Blue Bamboo Lease and Flood Prevention to Highlight Wednesday Commission Meeting

Share This:

After voting to approve Blue Bamboo’s plan to reuse the former library building, Winter Park City Commission at its June 26 meeting will hear the first reading of a proposed lease agreement for the arts and culture nonprofit to renovate and occupy the property.

At the June 12 meeting, Mayor Sheila DeCiccio was among the voices in favor of the Rollins Museum of Art plan to renovate the 460 E. New England Ave. building into its new facility; however, the Blue Bamboo proposal for a live music venue with additional facilities to support local arts organizations won over the remaining commissioners along with 22 members of the community who spoke during public comments.

City staff was instructed to negotiated a 20-year lease, which is split into two periods with the first beginning on the effective date and ending in two years. The second period begins at the two-year mark and extends the length of the lease. The annual rate is listed as $132,000 for the first term and $276,000 starting on the second term with a 2% increase every five years. The lease also requires a $25,000 security deposit, one year prior notice for Blue Bamboo to terminate, and five years notice for the city to terminate. Terms also allow for the addition of a 160-seat performance venue on the first floor, and set building operating hours between 7 a.m. and 11 p.m. unless otherwise approved by the city. The subleasing of second and third floor accommodations is permitted, but limited to city-approved nonprofit organizations.

Commissioners will cast the first of two required votes on an ordinance to authorize the lease. Unless the item is tabled, the second vote would happen during their July 10 meeting.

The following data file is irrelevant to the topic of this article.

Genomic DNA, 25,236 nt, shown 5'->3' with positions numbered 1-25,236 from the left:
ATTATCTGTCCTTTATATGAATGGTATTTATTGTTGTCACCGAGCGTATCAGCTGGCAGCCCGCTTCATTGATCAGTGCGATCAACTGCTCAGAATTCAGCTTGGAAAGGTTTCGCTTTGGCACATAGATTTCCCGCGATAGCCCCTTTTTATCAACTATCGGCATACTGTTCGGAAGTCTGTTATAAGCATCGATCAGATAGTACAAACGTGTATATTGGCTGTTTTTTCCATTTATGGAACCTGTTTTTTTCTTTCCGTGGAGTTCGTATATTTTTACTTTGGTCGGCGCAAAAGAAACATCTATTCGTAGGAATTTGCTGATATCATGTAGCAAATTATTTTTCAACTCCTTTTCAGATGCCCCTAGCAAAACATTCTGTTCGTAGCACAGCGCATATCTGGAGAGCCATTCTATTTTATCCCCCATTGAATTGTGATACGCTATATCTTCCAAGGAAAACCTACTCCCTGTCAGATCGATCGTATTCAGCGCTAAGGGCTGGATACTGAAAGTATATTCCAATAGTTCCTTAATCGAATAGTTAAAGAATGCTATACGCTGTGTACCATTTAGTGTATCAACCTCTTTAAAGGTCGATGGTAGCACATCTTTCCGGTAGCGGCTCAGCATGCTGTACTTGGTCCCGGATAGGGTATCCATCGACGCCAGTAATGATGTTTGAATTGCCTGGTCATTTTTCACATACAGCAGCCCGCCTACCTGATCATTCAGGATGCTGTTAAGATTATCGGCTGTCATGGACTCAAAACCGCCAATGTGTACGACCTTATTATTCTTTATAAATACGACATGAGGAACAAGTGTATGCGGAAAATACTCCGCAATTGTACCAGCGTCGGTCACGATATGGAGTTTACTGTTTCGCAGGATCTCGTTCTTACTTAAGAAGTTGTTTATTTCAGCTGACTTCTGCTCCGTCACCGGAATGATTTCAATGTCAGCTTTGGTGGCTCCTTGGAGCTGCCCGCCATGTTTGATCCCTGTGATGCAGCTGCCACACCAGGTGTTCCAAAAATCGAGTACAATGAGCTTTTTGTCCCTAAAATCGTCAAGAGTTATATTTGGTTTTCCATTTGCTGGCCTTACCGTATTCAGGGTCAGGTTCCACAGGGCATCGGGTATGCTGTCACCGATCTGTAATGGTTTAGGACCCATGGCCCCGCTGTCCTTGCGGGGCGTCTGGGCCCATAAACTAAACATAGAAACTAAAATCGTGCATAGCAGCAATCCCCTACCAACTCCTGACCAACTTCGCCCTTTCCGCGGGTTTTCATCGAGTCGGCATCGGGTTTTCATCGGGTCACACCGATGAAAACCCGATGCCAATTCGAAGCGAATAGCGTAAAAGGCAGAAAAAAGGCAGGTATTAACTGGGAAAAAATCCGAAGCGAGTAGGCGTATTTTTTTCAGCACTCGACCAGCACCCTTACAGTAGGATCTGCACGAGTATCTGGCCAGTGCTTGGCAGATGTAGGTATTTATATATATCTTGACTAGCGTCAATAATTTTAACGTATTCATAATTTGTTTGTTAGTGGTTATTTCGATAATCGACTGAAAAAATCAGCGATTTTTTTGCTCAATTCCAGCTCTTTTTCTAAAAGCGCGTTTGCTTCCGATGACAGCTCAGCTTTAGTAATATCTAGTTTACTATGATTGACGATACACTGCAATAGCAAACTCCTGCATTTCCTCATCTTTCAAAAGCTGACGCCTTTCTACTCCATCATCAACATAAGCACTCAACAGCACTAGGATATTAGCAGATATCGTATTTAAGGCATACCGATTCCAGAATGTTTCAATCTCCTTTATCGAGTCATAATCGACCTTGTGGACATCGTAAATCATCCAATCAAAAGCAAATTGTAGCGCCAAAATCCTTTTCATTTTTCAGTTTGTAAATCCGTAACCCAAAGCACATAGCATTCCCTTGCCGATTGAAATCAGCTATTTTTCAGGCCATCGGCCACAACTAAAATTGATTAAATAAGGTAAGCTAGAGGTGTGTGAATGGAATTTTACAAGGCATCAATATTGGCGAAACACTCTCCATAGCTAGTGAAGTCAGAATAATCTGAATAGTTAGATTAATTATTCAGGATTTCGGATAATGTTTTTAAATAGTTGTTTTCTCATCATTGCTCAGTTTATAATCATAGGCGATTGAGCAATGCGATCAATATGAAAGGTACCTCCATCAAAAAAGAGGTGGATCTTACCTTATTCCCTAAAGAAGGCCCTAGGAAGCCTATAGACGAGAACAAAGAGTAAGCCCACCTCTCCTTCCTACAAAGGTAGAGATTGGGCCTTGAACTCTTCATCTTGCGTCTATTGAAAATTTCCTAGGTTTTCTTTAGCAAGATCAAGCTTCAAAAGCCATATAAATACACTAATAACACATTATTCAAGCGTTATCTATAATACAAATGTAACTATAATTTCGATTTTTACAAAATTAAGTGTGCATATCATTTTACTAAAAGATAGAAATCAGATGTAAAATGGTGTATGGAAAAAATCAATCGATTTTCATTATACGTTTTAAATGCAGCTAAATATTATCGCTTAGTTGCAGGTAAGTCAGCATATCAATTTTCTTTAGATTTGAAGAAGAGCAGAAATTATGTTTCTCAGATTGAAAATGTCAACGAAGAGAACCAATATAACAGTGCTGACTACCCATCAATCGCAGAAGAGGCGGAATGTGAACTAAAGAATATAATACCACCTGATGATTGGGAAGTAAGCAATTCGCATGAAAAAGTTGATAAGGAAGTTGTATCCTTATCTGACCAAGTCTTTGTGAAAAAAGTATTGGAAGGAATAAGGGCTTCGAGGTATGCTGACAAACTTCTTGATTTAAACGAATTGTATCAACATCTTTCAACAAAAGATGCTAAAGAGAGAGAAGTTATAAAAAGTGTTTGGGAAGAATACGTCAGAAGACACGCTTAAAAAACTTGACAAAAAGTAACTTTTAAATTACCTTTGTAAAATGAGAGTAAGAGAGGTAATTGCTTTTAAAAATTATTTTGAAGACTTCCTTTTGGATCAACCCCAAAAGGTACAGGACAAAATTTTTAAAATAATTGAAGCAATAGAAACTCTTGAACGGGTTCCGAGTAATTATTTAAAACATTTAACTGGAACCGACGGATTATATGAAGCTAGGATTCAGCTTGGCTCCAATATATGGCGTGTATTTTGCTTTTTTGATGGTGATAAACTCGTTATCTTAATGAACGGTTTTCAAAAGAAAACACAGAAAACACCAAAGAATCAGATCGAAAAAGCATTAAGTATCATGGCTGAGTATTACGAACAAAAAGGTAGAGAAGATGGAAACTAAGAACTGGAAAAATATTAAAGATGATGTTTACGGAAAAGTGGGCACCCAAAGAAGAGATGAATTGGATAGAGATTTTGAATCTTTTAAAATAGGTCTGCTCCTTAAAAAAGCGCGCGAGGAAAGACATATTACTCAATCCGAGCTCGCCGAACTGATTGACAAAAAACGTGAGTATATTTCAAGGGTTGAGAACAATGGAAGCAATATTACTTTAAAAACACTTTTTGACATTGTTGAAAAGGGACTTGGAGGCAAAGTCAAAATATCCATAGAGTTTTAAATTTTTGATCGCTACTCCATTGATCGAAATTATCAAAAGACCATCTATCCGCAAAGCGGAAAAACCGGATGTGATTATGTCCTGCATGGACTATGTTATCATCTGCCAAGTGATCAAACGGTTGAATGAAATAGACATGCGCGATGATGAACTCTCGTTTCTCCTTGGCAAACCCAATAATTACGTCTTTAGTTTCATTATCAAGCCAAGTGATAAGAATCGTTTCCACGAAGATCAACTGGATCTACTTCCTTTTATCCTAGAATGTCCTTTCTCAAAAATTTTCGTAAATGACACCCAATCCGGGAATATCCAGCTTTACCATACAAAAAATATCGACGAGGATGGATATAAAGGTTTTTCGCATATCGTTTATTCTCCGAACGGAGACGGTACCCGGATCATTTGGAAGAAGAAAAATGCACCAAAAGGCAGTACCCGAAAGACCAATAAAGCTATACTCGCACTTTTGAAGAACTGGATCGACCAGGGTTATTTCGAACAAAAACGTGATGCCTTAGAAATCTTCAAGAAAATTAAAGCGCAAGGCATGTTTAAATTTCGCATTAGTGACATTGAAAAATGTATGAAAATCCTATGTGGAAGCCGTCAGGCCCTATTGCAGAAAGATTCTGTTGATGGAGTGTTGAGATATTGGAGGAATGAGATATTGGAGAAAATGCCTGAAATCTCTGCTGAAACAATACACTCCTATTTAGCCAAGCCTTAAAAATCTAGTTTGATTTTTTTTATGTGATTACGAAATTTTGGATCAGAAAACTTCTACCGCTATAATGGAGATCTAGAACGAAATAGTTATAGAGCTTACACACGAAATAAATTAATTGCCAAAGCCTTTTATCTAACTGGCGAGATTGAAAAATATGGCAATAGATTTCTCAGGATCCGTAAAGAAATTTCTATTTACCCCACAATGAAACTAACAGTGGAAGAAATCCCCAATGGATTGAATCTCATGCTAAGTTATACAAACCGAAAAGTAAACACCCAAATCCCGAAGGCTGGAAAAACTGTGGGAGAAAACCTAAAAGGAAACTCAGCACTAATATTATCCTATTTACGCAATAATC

Stormwater items

Commission will also vote on two items related to flood prevention. The first – a penny-per-square-foot increase to the stormwater rate assessment for all properties – stems from cost increases related to wages, inflation, and the cost of basin studies that are identifying areas most in need of flood prevention measures. The current 6-cents-per-square-foot fee is listed in the annual property tax bill and is based on impervious property coverage.

According to city documents, basin studies currently show approximately $6 million in potential lake interconnection projects and $4 million in sediment removal projects. The proposed three-year stormwater assessment increase from 6 to 7 cents will result in approximately $1.3 million in Capital Improvement Project funding for the upcoming 2025 budget year that would cover sediment removal measures for canals and creeks.

The second item relates to FEMA’s Community Rating System (CRS): a voluntary incentive program that encourages community flood management in exchange for reduced flood insurance premium rates.

Participation in the program was suggested by residents after Hurricane Ian as a measure to improve flood prevention and address the need for affordable flood insurance. City staff was directed to review current stormwater management programs and compare them with CRS goals, and to measure the cost and potential benefits of participation. Commissioners will review the findings and vote on the measure.

The June 26 meeting will begin at 3:30 p.m. The full agenda and virtual access registration are available at

Share This:

Have a story idea? Send us a note at Follow our stories on Instagram, Twitter, and Facebook.

If you value local journalism, please support our work by joining The Flock for as little as $7 per month.

Our Sponsors

the32789 Weekly

  • This field is for validation purposes and should be left unchanged.

Want News in Your Inbox?
the32789 Weekly brings all the Winter Park news you missed straight to your inbox. Sign up for updates every Sunday morning.
Want News in Your Inbox?
the32789 Weekly brings all the Winter Park news you missed straight to your inbox. Sign up for updates every Sunday morning.